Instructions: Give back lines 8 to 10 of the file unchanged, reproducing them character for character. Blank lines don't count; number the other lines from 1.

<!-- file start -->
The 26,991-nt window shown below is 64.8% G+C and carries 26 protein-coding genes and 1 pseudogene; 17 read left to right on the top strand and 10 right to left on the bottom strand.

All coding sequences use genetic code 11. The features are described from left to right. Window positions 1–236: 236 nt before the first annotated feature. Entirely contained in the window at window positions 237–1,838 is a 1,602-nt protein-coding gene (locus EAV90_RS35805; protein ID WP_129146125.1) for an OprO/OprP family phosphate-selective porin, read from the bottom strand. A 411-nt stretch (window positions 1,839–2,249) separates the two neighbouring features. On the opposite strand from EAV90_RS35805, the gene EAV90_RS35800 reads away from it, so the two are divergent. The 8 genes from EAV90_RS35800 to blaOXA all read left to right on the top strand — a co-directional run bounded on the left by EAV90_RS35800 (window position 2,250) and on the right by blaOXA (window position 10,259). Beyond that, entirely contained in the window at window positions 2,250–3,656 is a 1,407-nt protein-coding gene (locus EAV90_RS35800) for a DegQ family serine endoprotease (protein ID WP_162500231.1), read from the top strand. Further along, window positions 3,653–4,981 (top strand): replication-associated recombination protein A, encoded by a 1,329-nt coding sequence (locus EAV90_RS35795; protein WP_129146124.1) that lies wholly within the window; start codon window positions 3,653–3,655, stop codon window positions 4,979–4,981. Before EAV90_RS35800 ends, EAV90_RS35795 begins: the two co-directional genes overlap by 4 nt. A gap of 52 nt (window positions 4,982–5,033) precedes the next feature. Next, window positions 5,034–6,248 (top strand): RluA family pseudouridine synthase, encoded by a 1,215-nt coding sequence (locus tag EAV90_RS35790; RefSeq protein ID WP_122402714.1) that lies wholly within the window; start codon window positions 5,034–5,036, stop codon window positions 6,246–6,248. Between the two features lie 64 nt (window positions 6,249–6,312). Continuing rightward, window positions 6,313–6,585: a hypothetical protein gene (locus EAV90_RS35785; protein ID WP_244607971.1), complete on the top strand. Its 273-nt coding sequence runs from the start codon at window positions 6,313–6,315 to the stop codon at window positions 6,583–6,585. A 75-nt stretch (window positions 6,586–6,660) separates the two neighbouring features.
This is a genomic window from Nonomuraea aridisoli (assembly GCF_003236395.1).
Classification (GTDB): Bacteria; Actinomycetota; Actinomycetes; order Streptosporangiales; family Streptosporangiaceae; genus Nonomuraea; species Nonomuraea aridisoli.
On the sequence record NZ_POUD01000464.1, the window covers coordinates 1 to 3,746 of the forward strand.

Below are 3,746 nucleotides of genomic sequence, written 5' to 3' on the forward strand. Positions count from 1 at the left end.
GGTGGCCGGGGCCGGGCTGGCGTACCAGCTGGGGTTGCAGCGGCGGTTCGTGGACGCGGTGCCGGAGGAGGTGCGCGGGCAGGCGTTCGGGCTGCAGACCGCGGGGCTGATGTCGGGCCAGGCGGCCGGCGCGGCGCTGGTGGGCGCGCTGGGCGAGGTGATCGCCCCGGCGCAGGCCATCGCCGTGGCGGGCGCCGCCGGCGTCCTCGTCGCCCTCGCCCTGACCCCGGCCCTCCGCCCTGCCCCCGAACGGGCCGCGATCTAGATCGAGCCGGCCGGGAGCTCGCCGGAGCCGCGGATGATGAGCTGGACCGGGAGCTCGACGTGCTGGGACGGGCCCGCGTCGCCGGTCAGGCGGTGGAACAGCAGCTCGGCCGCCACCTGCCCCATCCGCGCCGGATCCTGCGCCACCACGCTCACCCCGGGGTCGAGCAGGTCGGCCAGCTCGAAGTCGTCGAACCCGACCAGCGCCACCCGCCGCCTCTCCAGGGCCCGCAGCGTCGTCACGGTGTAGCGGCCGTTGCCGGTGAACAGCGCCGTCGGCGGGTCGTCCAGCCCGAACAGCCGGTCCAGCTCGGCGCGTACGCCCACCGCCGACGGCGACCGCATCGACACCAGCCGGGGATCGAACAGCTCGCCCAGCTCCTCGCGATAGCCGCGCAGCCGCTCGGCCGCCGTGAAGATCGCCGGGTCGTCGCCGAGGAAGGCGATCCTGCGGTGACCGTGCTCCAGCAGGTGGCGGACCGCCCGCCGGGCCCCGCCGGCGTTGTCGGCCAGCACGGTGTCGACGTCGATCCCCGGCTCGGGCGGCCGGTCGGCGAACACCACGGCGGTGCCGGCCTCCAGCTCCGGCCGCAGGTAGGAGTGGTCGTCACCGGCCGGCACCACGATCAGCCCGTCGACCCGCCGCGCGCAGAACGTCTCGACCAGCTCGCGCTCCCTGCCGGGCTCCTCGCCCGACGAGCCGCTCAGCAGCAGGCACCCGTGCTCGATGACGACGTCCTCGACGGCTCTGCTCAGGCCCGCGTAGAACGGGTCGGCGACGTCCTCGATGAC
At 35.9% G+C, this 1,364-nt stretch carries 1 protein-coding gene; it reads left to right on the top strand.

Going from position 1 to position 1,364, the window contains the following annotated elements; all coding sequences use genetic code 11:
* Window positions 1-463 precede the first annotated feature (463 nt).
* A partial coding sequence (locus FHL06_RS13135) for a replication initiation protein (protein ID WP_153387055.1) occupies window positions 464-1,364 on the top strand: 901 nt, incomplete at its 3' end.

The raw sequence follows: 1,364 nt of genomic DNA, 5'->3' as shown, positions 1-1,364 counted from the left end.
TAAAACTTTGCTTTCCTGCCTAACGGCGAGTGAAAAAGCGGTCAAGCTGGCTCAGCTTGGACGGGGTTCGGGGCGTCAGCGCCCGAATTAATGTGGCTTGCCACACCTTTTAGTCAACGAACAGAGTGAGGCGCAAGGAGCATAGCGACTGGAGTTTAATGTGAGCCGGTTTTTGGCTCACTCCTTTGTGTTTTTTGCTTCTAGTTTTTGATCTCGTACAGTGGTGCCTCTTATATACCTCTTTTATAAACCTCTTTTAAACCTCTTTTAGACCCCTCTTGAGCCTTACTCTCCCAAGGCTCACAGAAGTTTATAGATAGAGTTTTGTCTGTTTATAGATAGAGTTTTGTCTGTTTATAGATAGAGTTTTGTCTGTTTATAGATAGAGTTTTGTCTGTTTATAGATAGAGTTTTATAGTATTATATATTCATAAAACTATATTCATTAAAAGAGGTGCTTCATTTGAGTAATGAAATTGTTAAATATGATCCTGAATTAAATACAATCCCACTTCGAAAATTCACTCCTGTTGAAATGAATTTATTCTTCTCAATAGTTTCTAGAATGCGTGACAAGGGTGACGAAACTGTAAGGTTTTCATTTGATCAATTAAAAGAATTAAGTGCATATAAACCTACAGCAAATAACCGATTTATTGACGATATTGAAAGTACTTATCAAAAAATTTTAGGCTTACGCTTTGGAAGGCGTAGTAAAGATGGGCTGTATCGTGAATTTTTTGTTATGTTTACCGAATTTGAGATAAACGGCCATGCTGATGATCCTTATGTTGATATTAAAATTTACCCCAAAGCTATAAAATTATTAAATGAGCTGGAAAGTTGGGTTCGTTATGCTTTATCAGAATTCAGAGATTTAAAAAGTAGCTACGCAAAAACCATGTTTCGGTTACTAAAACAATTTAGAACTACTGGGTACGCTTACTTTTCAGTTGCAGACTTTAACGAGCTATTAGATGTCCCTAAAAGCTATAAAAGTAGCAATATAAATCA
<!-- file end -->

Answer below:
At 35.9% G+C, this 1,364-nt stretch carries 1 protein-coding gene; it reads left to right on the top strand.

Going from position 1 to position 1,364, the window contains the following annotated elements; all coding sequences use genetic code 11:
* Window positions 1-463 precede the first annotated feature (463 nt).